Feature photo by jmpznz
Growing up, there were no smokers in my family: Neither of my parents smoked (or even drank, for that matter). One day, when I was a freshman in high school, I decided that I was going to become a smoker — because, well, why the hell not? It was rebellion for the sake of rebellion, and I thought it made me look like a bad ass. Fast-forward nine years. I have just moved back to the country after a long stint taking care of family business in Mexico, where the habit had turned into an addiction due to relative solitude and ridiculous affordability of my drug of choice.
Once back in Chicago, I find a job as a commodities broker-in-training and begin my new life, just as I had schemed during all of my free time in Jalisco. But one day in late April, while sitting in the office watching the price of corn rise and my co-workers celebrate, I suddenly and randomly decided to quit smoking. I would do it cold turkey, I resolved, because if I was going to do anything, I figured I may as well take the hard way, just to have something to talk about later on.
Literally a week after I quit I met a woman — she was absolutely perfect, and soon after we started dating, I find out everything about her, including the fact that she’s militantly anti-smoking. So how is that for coincidences? Me, a former smoker, dating an anti-puffer. Sooner still things began to really fall into place, the groundwork for my new life slowly being set. But as they say, man makes plan, God laughs.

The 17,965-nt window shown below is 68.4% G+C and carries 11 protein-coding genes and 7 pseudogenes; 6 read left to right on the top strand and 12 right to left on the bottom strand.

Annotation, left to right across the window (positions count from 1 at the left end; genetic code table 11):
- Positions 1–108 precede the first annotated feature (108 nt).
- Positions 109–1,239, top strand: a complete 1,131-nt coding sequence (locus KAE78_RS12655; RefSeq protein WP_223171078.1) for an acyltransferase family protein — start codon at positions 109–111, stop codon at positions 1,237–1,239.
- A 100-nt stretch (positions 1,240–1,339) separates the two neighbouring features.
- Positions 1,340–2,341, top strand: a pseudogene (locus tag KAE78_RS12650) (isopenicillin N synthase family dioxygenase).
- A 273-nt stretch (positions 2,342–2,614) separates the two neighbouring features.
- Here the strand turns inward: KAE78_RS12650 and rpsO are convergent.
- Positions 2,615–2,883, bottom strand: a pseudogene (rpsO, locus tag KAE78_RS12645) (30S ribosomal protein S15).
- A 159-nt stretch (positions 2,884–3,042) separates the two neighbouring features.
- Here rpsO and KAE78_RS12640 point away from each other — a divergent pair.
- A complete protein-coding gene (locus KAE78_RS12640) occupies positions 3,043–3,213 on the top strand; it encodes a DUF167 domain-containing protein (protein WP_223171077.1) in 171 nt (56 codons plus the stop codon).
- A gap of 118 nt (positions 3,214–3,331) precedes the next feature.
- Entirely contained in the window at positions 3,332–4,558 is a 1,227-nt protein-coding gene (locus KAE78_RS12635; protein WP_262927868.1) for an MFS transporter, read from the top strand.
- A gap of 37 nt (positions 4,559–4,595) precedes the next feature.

While we dated, here and there things would happen, and I would lean on my old friend The Marlboro Man. It seemed that when my stress levels rose, I would fall back on the red box crutch. I would have small relapses, and when confronted by my militant friend, I would deny it and blame someone else. This always seemed to be the name of the game, denial, and it went on for a year, the cycle of denial to not only myself but to others.
Finally, one day in June, the shit hit the fan and I fell hard off the wagon. I began to notice my consumption growing exponentially. It began taking a toll on me: I woke up and smoked, I ate and I smoked, and so on. The cravings were now a real part of my life, no longer a social thing or a stress reliever. Rather than deal with the discomfort, I would just smoke. Flash-forward to the end of this summer, when she finally got sick of my shit and left me. By then, my consumption was about a pack a day.
So, here we are now. Some time has passed and I have had time to reflect on my little addiction and its effect on those around me. I am making the conscious decision for my own health to deal with the discomfort caused by my chemical dependency and quit smoking cold turkey, once more. I figure that the pain should be enough to ward off any future relapses.
There really is nothing more fashionable than holding on to your health — even if you have to go through hell first.